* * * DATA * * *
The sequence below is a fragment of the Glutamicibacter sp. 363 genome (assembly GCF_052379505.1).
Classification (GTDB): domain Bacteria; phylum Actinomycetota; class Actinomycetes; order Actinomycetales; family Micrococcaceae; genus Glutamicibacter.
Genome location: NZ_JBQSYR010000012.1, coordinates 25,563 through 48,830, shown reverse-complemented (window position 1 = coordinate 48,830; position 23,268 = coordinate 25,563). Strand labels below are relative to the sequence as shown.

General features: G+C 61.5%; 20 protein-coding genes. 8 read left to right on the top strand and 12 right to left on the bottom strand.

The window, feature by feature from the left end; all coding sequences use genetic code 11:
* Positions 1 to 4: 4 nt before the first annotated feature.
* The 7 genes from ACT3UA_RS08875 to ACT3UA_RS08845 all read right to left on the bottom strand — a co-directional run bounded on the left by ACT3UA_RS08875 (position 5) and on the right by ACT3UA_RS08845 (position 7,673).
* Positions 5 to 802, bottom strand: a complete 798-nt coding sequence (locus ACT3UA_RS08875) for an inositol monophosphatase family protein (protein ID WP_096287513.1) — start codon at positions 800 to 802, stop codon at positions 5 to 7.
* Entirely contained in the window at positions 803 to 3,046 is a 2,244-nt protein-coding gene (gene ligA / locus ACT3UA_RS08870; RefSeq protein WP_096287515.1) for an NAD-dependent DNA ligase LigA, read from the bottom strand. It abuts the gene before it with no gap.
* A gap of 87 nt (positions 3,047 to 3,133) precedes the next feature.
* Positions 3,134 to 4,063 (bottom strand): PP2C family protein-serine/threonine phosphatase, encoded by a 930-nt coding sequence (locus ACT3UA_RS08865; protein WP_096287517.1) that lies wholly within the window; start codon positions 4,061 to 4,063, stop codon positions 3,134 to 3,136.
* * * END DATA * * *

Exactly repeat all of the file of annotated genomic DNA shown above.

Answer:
The sequence below is a fragment of the Glutamicibacter sp. 363 genome (assembly GCF_052379505.1).
Classification (GTDB): domain Bacteria; phylum Actinomycetota; class Actinomycetes; order Actinomycetales; family Micrococcaceae; genus Glutamicibacter.
Genome location: NZ_JBQSYR010000012.1, coordinates 25,563 through 48,830, shown reverse-complemented (window position 1 = coordinate 48,830; position 23,268 = coordinate 25,563). Strand labels below are relative to the sequence as shown.

General features: G+C 61.5%; 20 protein-coding genes. 8 read left to right on the top strand and 12 right to left on the bottom strand.

The window, feature by feature from the left end; all coding sequences use genetic code 11:
* Positions 1 to 4: 4 nt before the first annotated feature.
* The 7 genes from ACT3UA_RS08875 to ACT3UA_RS08845 all read right to left on the bottom strand — a co-directional run bounded on the left by ACT3UA_RS08875 (position 5) and on the right by ACT3UA_RS08845 (position 7,673).
* Positions 5 to 802, bottom strand: a complete 798-nt coding sequence (locus ACT3UA_RS08875) for an inositol monophosphatase family protein (protein ID WP_096287513.1) — start codon at positions 800 to 802, stop codon at positions 5 to 7.
* Entirely contained in the window at positions 803 to 3,046 is a 2,244-nt protein-coding gene (gene ligA / locus ACT3UA_RS08870; RefSeq protein WP_096287515.1) for an NAD-dependent DNA ligase LigA, read from the bottom strand. It abuts the gene before it with no gap.
* A gap of 87 nt (positions 3,047 to 3,133) precedes the next feature.
* Positions 3,134 to 4,063 (bottom strand): PP2C family protein-serine/threonine phosphatase, encoded by a 930-nt coding sequence (locus ACT3UA_RS08865; protein WP_096287517.1) that lies wholly within the window; start codon positions 4,061 to 4,063, stop codon positions 3,134 to 3,136.